Abstract: Background Approximately 20 percent of adults become infected with human papillomavirus type 16 (HPV-16). Although most infections are benign, some progress to anogenital cancer. A vaccine that reduces the incidence of HPV-16 infection may provide important public health benefits. Methods In this double-blind study, we randomly assigned 2392 young women (defined as females 16 to 23 years of age) to receive three doses of placebo or HPV-16 virus-like–particle vaccine (40 μg per dose), given at day 0, month 2, and month 6. Genital samples to test for HPV-16 DNA were obtained at enrollment, one month after the third vaccination, and every six months thereafter. Women were referred for colposcopy according to a protocol. Biopsy tissue was evaluated for cervical intraepithelial neoplasia and analyzed for HPV-16 DNA with use of the polymerase chain reaction. The primary end point was persistent HPV-16 infection, defined as the detection of HPV-16 DNA in samples obtained at two or more visits. The primary analys...
TL;DR: Protection against tuberculous death, meningitis, and disseminated disease is higher than for total TB cases, although this result may reflect reduced error in disease classification rather than greater BCG efficacy.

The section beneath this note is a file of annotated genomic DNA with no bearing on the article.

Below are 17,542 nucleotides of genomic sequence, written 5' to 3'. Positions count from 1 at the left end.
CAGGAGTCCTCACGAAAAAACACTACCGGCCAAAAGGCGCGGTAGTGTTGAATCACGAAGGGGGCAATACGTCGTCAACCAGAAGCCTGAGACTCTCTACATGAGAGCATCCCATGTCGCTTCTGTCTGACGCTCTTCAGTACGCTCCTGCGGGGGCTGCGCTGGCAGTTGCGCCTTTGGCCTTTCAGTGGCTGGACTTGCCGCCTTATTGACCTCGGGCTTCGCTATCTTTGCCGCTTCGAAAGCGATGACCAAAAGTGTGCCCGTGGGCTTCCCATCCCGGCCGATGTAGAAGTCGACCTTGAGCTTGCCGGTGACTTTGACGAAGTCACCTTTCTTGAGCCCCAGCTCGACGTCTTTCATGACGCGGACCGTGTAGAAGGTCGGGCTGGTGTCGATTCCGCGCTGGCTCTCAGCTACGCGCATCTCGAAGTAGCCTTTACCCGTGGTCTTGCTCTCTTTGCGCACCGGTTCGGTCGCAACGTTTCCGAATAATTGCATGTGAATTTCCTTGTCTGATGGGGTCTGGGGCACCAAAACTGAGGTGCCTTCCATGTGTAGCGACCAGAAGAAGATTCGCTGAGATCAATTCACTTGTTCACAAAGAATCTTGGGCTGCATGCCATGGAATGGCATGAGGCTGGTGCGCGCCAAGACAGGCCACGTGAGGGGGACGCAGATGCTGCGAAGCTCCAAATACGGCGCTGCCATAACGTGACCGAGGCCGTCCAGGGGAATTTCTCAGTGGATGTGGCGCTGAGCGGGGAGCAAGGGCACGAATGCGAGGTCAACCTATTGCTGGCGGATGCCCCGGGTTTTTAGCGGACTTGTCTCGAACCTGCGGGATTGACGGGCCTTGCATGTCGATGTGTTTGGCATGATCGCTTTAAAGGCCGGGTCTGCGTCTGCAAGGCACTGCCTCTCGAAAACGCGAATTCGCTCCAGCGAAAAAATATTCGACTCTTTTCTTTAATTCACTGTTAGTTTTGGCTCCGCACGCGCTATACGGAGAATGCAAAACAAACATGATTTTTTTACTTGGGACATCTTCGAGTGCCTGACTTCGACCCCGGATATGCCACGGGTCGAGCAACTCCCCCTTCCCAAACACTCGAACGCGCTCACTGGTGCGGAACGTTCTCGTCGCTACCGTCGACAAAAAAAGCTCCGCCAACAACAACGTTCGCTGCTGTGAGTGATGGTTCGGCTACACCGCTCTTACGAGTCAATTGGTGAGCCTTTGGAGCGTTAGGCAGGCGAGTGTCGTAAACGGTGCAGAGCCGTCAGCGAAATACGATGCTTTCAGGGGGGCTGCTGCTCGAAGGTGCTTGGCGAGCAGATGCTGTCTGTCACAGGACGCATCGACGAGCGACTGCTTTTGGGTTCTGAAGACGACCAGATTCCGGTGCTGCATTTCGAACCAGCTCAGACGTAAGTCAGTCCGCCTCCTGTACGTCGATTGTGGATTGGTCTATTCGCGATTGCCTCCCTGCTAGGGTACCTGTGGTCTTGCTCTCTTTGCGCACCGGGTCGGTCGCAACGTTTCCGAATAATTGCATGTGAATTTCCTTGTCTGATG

Abstract: Objective. —To quantify the efficacy of BCG vaccine against tuberculosis (TB). Data Sources. —MEDLINE with index termsBCG vaccine, tuberculosis, andhuman. Experts from the Centers for Disease Control and Prevention and the World Health Organization, among others, provided lists of all known studies. Study Selection. —A total of 1264 articles or abstracts were reviewed for details on BCG vaccination, concurrent vaccinated and unvaccinated groups, and TB outcome; 70 articles were reviewed in depth for method of vaccine allocation used to create comparable groups, equal surveillance and follow-up for recipient and concurrent control groups, and outcome measures of TB cases and/or deaths. Fourteen prospective trials and 12 case-control studies were included in the analysis. Data Extraction. —We recorded study design, age range of study population, number of patients enrolled, efficacy of vaccine, and items to assess the potential for bias in study design and diagnosis. At least two readers independently extracted data and evaluated validity. Data Synthesis. —The relative risk (RR) or odds ratio (OR) of TB provided the measure of vaccine efficacy that we analyzed. The protective effect was then computed by 1 —RR or 1 —OR. A random-effects model estimated a weighted average RR or OR from those provided by the trials or case-control studies. In the trials, the RR of TB was 0.49 (95% confidence interval [Cl], 0.34 to 0.70) for vaccine recipients compared with nonrecipients (protective effect of 51%). In the case-control studies, the OR for TB was 0.50 (95% CI, 0.39 to 0.64), or a 50% protective effect. Seven trials reporting tuberculous deaths showed a protective effect from BCG vaccine of 71% (RR, 0.29; 95% Cl, 0.16 to 0.53), and five studies reporting on meningitis showed a protective effect from BCG vaccine of 64% (OR, 0.36; 95% Cl, 0.18 to 0.70). Geographic latitude of the study site and study validity score explained 66% of the heterogeneity among trials in a random-effects regression model. Conclusion. —On average, BCG vaccine significantly reduces the risk of TB by 50%. Protection is observed across many populations, study designs, and forms of TB. Age at vaccination did not enhance predictiveness of BCG efficacy. Protection against tuberculous death, meningitis, and disseminated disease is higher than for total TB cases, although this result may reflect reduced error in disease classification rather than greater BCG efficacy. (JAMA. 1994;271:698-702)